The Unfinished Swan is one of the few games I’ve been looking forward to since E3. The first minutes of gameplay completely encapsulate players in a new environment, and a new experience. I marveled at the play style back in June when it seemed so fresh and unique. Of course, at any convention, it’s easy to become elated with a game when the atmosphere itself is brimming with excitement, often of just being there.
For this game it’s too easy to be enthralled, and then bored. The Unfinished Swan, the first game made by developer Giant Sparrow, begins brilliantly but sharply declines in the level of complexity, difficulty, challenge, and discovery, the last of which has been the game’s defining feature. We follow a young boy named Monroe who, dreaming, attempts to catch an artwork swan that is always out of arm’s reach. But, as the title suggests, the animated Swan is incomplete, and is also the last remnant Monroe knows of his mother who has disappeared. It’s not a sad tale, but if you miss any of the dialog or hidden story markers, you won’t miss anything except learning a little more about a goofy king and hearing voiceover in an otherwise music-driven game.
The sole action in The Unfinished Swan is painting, which requires lobbing a slab of paint at any clean or plain surfaces. These blobs of black or blue paint, or on some levels a ball of water, spray the walls, floors, and ceilings with a high-contrast splatter. Aside from basic movement and jumping, that’s all players need to do: get to the end of the level just by painting. On introductory levels paint is the mechanism to produce all contrast in the game; without it all surfaces are plain white and completely invisible. As the game progresses it may be water, which can control plant growth. Blue paint later on is used to actually create new parts of the levels, meaning ground, stairways, ledges, etc.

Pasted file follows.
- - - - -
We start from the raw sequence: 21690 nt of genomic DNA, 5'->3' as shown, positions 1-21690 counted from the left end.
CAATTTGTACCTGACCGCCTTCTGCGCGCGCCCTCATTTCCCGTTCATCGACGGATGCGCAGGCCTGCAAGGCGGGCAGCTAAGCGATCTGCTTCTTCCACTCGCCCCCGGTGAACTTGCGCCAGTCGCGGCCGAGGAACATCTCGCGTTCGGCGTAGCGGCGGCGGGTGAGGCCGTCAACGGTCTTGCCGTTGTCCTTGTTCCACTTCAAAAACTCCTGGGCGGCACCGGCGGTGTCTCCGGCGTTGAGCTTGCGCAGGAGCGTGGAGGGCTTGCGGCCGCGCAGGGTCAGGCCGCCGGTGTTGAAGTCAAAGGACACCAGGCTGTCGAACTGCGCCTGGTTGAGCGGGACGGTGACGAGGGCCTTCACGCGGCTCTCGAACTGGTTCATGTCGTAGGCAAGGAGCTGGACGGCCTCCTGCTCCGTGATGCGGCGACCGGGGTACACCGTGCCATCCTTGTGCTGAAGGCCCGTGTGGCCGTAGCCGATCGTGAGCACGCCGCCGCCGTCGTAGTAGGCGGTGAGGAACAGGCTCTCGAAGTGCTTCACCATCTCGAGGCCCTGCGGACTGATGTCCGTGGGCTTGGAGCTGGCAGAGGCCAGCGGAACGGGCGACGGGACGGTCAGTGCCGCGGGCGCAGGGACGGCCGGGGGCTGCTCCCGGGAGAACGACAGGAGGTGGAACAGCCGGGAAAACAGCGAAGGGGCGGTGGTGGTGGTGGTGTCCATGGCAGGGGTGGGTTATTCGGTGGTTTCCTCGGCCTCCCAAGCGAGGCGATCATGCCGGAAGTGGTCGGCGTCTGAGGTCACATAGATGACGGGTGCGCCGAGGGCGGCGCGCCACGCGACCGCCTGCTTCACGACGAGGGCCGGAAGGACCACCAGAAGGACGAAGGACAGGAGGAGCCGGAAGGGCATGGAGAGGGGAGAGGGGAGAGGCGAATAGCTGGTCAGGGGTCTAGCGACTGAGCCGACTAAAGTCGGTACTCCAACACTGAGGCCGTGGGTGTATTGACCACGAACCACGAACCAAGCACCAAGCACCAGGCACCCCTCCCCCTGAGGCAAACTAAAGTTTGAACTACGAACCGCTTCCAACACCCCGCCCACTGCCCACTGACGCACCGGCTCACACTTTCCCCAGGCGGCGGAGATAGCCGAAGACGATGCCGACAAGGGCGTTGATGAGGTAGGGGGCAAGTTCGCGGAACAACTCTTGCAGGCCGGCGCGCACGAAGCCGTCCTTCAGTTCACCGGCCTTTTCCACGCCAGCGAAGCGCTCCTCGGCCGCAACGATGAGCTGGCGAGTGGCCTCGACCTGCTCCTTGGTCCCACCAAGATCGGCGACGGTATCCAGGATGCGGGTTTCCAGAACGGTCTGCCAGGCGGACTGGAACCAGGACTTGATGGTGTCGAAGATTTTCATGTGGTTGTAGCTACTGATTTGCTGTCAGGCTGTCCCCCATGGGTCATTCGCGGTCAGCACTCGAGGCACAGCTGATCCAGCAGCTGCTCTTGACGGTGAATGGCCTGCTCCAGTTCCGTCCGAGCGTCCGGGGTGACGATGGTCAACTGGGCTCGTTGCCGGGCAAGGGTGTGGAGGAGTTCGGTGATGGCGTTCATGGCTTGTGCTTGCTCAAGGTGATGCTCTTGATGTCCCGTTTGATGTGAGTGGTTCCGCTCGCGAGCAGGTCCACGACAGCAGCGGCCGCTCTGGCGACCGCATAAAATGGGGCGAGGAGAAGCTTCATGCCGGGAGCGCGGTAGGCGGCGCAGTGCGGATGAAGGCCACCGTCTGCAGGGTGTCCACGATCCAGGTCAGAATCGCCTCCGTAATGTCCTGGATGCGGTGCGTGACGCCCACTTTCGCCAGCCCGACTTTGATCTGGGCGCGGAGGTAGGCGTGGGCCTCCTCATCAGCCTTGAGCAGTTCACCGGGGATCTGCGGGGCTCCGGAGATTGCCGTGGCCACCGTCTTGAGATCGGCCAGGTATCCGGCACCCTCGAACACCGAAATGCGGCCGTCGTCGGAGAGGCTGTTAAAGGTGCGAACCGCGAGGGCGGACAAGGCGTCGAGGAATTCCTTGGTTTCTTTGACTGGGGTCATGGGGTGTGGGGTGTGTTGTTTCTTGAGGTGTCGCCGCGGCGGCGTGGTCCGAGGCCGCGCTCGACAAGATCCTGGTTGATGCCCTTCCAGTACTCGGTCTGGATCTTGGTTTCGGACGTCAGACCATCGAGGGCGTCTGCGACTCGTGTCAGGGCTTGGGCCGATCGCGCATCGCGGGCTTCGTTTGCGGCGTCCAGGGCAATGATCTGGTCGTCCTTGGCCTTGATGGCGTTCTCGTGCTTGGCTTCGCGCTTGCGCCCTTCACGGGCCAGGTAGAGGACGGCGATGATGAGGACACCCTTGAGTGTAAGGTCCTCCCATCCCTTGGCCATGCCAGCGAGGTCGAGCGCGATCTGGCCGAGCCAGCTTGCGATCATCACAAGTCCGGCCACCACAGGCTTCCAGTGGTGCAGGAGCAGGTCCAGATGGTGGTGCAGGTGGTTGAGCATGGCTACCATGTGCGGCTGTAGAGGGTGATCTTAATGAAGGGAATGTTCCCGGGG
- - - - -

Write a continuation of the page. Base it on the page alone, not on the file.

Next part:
This crude paintbrush should make all gameplay half discover, half first-person platforming, but the actual discovery is severely lacking. It’s too basic. The Unfinished Swan, while following a childish story, isn’t exactly meant for children nor adults specifically. It’s targeted for all ages. The only challenging parts are when you, as a player, get stuck and can’t figure out what to do. The sort where you figure it out instantly after starting again fresh.
To give you a better sense of what that means, imagine if Portal never got harder, it just showed you new puzzles using the same function over and over again with few differences between them, and then moved on to the next type of gameplay and never returned to the first kind.
With no room for personal growth in this puzzle game, one has to wonder whether it actually is a puzzle game at all. Discovery is only 10% of the game, and only that much because of how short the game is, the overall experience is unsatisfying and unfulfilling. If it were twice as long and introduced additional gameplay mechanics, produced actually challenging puzzles, and didn’t abruptly end with a race against time, The Unfinished Swan would feel less like a slow-paced no-challenge Jet Set Radio with ugly graffiti and more like Journey, where an interesting and artistic world lay new experiences behind every corner. As it is now, The Unfinished Swan lacks conviction, emotion, and to put it bluntly, is all too often boring.
In many ways, the entire game feels like it is intended to be an actual child’s journey, not a game for anyone to play, experience, and enjoy. The Unfinished Swan would work perfectly well as a kid’s actual fantasy. But not as a game. This sort of game to work on the iPhone for $1-$2, a cute little game that you can play while waiting at the doctor’s office, recommend to friends, and enjoy because it’s simple, somewhat thought provoking, but most importantly quaint. On the PlayStation 3, it feels unfinished and, more importantly, unfulfilling.
Bottom Line: An expensive PSN title that’s very short, completely unique, but lacks emotion, challenge, and is unsatisfying
- Smart graphical and music design
- Unique concept for a game – painting as a discovery and building tool
- The game has no challenge to it; puzzles are short, cheap, easy to solve, and lack depth
- Overall story is uninspiring, dull, and emotionless
- Extremely short with minimal replay value
- Expensive for what it is at $15
Spawned in the horrendous heat of a Los Angeles winter, James was born with an incessant need to press buttons. Whether it was the car radio, doorbells on Halloween or lights, James pushed, pressed and prodded every button. No elevator was left unscathed, no building intercom was left un-rung, and no person he’s known has been left un-annoyed.